From the early days of YouTube to the waning days of Vine, online platforms have created chances for anyone to go viral and make a name for themselves. For years, online content creators could gain millions of followers, but no matter how popular they became, they still belonged to a world separate from mainstream cinema and Hollywood’s A-listers. However, as the influence of social media surges, the distance between the two is slowly narrowing.  

Whether streaming video games on Twitch or posting glamorous photos on Instagram, the newest online “influencers” have risen from routine life to thousands and millions of fans on social media. Some of today’s most popular influencers emerged from YouTube and its vast collection of videos. Like stars in the universe, a select few shot across the sky. Ryan Higa (nigahiga) and Felix Kjellberg (PewDiePie) are recognizable names to people who’ve never even watched their channels. Despite their popularity, for years, TV and film industries have always existed on another level. 

We should celebrate when online celebrities transition to TV and film. It’s exciting for the creators to venture into something new and equally thrilling for the fans to see how far they’ve come. Liza Koshy, who started on Vine and YouTube, acted in films from 2016’s Boo! A Madea Halloween to this year’s Work It. Likewise, Andrew B. Bachelor(King Bach) was the most followed user on Vine and appeared in Netflix favorites such as The Babysitter and To All the Boys I’ve Loved Before. YouTuber Flula Borg made a name for himself with roles in Pitch Perfect 2, Ralph Breaks the Internet, and more mainstream titles. Other memorable influencer cameos include Anna Akana in Ant-ManJustine Ezarik (iJustine) in The Wedding Ringer, and Jimmy Tatro (LifeAccordingToJimmy) in 22 Jump Street. And the list keeps growing.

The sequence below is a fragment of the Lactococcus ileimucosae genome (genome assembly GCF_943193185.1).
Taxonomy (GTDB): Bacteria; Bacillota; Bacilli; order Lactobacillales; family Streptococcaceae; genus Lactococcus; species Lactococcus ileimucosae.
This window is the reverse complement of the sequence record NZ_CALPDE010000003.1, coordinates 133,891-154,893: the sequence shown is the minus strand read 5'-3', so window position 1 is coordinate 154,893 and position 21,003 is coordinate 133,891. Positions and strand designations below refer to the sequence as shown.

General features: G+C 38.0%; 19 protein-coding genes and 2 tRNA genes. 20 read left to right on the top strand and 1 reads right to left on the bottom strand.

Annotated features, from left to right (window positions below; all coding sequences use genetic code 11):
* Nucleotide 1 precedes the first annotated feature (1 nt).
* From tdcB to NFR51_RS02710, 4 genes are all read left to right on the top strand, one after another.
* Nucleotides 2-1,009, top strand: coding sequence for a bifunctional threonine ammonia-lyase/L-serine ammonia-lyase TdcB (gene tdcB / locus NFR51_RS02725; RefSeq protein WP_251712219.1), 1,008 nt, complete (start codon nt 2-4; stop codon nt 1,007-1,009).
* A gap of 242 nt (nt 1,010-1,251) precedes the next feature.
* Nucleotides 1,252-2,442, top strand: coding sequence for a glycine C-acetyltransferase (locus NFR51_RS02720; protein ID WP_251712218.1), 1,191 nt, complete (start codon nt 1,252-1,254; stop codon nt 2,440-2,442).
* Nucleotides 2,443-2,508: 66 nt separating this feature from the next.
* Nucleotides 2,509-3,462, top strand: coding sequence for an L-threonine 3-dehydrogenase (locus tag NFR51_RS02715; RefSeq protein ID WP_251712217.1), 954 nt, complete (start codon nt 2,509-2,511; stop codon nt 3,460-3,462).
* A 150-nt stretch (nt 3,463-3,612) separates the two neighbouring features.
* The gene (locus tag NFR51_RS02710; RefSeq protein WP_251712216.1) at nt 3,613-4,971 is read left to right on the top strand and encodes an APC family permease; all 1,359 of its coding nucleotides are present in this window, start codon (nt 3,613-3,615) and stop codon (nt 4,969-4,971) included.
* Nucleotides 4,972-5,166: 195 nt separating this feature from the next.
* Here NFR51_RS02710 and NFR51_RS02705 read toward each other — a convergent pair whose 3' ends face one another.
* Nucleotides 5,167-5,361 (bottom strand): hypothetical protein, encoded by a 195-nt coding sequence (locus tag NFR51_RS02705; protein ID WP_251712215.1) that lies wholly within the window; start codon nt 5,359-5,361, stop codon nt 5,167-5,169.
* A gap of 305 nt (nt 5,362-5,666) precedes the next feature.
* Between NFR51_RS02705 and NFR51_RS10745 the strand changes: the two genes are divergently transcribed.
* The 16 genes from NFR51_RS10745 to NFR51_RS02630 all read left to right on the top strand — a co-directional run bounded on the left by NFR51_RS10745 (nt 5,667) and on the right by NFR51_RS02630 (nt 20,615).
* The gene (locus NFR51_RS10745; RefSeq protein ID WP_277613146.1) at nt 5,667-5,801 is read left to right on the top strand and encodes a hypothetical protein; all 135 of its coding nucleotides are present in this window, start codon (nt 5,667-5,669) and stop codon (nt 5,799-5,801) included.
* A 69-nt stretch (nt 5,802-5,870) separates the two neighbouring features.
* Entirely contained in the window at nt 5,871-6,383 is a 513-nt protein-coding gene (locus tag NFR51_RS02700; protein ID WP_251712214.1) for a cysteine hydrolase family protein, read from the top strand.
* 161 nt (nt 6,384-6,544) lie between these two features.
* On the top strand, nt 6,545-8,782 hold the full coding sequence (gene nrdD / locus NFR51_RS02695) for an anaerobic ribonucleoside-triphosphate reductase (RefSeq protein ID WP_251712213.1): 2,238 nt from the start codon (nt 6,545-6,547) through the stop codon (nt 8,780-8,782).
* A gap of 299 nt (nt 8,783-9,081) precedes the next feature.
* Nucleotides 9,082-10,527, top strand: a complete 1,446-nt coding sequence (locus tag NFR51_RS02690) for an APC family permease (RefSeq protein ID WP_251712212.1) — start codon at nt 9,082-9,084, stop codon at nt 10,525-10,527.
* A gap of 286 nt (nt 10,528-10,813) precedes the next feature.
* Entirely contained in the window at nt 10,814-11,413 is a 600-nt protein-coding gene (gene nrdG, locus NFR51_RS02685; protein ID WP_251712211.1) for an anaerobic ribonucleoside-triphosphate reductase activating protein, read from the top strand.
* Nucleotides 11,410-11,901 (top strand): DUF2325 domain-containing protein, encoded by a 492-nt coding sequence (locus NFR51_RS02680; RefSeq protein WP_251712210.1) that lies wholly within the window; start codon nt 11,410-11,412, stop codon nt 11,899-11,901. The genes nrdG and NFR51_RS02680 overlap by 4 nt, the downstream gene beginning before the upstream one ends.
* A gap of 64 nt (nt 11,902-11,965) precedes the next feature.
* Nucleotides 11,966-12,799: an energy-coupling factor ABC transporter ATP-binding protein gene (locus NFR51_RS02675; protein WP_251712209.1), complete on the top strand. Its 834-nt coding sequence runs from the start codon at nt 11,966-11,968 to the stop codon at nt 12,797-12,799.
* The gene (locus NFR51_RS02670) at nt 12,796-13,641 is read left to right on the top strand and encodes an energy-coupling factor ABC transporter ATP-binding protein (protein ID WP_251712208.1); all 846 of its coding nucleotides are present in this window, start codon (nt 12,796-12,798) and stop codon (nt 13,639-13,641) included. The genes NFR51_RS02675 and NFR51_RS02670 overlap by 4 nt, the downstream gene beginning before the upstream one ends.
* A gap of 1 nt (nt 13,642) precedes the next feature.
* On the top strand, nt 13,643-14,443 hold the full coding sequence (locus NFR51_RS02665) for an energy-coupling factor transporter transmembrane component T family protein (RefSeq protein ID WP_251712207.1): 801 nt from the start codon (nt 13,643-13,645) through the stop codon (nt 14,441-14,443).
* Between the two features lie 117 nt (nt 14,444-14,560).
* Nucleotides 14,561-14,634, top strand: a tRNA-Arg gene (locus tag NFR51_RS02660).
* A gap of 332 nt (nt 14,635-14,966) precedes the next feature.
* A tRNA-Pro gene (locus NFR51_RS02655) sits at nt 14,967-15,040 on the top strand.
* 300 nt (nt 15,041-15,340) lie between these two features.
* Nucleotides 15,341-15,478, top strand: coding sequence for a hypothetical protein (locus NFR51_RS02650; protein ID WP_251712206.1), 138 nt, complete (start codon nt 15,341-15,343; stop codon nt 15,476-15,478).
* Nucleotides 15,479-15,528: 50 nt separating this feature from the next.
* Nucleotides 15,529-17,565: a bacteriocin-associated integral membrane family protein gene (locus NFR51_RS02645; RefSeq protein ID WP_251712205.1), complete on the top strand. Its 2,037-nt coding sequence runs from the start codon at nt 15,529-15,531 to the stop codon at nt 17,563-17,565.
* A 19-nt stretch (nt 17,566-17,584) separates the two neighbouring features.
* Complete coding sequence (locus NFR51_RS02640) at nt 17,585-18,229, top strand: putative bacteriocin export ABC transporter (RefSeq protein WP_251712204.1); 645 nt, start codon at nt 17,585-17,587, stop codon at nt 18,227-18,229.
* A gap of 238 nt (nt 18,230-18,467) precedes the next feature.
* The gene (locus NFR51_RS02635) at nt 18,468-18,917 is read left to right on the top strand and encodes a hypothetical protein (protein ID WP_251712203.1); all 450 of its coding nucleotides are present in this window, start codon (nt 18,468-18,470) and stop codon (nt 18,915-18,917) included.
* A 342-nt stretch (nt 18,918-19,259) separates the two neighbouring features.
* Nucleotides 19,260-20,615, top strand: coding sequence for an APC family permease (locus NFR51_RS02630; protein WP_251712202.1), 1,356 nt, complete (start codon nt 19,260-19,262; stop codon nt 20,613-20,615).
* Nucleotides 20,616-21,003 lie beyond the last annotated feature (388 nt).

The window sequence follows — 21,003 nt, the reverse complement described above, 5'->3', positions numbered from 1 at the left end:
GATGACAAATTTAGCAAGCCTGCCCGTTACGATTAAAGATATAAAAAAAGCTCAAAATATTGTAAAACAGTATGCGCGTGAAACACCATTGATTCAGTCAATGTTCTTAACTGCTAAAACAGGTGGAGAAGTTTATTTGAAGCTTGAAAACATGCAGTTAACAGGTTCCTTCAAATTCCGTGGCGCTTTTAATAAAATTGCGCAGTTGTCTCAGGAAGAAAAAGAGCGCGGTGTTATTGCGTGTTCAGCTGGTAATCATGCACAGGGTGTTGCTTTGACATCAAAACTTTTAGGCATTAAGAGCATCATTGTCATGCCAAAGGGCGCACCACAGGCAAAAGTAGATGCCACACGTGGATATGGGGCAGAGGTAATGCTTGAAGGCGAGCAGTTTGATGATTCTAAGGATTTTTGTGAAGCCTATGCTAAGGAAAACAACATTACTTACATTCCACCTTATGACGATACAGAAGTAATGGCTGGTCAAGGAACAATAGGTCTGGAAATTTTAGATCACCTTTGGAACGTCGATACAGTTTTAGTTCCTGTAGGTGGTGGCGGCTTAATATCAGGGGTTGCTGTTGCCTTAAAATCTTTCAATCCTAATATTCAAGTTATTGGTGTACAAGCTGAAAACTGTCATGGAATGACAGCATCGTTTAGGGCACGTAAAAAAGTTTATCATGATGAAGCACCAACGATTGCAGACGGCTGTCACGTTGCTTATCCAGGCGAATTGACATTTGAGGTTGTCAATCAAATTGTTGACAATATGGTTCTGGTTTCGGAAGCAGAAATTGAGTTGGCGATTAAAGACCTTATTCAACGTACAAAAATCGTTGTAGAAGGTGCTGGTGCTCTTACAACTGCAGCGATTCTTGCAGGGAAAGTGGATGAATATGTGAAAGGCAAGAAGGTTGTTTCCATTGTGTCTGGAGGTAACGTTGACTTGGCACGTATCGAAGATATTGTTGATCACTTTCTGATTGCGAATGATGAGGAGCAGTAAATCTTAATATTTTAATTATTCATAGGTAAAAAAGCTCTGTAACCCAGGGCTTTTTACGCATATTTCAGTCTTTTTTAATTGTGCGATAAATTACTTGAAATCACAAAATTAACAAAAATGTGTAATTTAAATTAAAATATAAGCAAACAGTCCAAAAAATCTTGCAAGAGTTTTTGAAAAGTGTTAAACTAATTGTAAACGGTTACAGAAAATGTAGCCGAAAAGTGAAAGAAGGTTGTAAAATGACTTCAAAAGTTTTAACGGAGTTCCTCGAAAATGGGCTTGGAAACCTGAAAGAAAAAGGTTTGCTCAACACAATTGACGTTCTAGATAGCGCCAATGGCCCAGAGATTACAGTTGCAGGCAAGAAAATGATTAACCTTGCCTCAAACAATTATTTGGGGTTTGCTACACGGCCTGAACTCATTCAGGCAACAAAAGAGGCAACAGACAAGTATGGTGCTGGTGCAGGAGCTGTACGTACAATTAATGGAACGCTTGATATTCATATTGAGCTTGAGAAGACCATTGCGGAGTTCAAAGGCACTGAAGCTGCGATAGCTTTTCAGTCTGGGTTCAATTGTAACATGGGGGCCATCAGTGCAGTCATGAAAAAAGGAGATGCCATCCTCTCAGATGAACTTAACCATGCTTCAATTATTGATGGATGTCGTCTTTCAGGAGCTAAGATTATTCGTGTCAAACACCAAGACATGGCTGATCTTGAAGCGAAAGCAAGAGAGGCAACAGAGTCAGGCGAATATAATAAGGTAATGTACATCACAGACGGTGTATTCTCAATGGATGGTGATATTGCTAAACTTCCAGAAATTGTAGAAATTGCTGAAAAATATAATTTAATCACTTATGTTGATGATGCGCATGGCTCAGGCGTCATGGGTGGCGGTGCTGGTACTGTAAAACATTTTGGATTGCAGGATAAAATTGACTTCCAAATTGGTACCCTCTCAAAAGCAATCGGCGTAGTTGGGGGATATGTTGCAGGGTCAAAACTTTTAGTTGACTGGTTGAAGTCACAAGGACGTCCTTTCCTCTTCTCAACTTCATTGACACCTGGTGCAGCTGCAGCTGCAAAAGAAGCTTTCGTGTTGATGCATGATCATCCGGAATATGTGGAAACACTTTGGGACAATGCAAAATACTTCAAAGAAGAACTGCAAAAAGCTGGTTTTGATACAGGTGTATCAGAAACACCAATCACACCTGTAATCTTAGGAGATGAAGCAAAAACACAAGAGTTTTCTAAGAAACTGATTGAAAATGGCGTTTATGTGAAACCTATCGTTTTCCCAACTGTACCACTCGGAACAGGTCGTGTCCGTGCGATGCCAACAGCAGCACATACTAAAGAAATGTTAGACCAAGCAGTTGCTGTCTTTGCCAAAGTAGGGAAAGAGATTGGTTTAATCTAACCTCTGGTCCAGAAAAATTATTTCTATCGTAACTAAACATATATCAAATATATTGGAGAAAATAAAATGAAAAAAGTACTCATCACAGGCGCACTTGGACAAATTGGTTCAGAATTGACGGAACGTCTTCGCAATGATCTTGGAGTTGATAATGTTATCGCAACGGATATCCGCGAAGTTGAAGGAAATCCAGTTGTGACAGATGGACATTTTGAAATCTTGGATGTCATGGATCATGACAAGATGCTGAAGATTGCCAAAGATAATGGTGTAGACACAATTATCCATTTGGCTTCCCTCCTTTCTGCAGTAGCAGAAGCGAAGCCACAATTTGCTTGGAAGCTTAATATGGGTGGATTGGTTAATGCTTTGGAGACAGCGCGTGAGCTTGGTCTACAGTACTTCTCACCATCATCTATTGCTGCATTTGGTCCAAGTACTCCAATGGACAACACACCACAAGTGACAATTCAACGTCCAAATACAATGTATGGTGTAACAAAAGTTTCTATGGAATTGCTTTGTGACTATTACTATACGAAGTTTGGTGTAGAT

While these cameos seem small in the grand picture of cinema, there are reasons people love them and hope they continue happening. For one, it’s refreshing to see a familiar face under a different light and somewhere you wouldn’t expect. Their appearances are pleasant surprises, like finding a $20 bill in your old jean pocket. Cameos can also feel like insider secrets if you know the online celebrity before they become mainstream. 

Though most of the intrigue comes from recognizing smaller celebrities on the big screen, cameos also draw in new audiences, giving content creators space to grow their fame and broaden their skills.

With the highly anticipated release of Free Guy, audiences will soon have a prime feeding ground of new talent. Not only will the film star big-name actors such as Ryan ReynoldsJodie Comer, and Taika Waititi, but, given the movie takes place in an open world video game, it’ll include appearances from popular gaming YouTubers and Twitch streamers like Seán McLoughlin (Jacksepticeye), Tyler Blevins (Ninja), Imane Anys (Pokimane), and Lannan Eacott (LazarBeam). Since the announcement, both streamers and fans are salivating for the film’s release, which is set for December 2020.

As social media continues to grow in presence and reach, its gap between cinema continues to fade. By uniting these entertainment forms, fans become happy, content creators rise, and film studios bring in bigger audiences. People follow other people because they enjoy the content, and over time, a connection forms between creator and viewer. As more and more industries adapt to the online world, our definitions of celebrity are changing.

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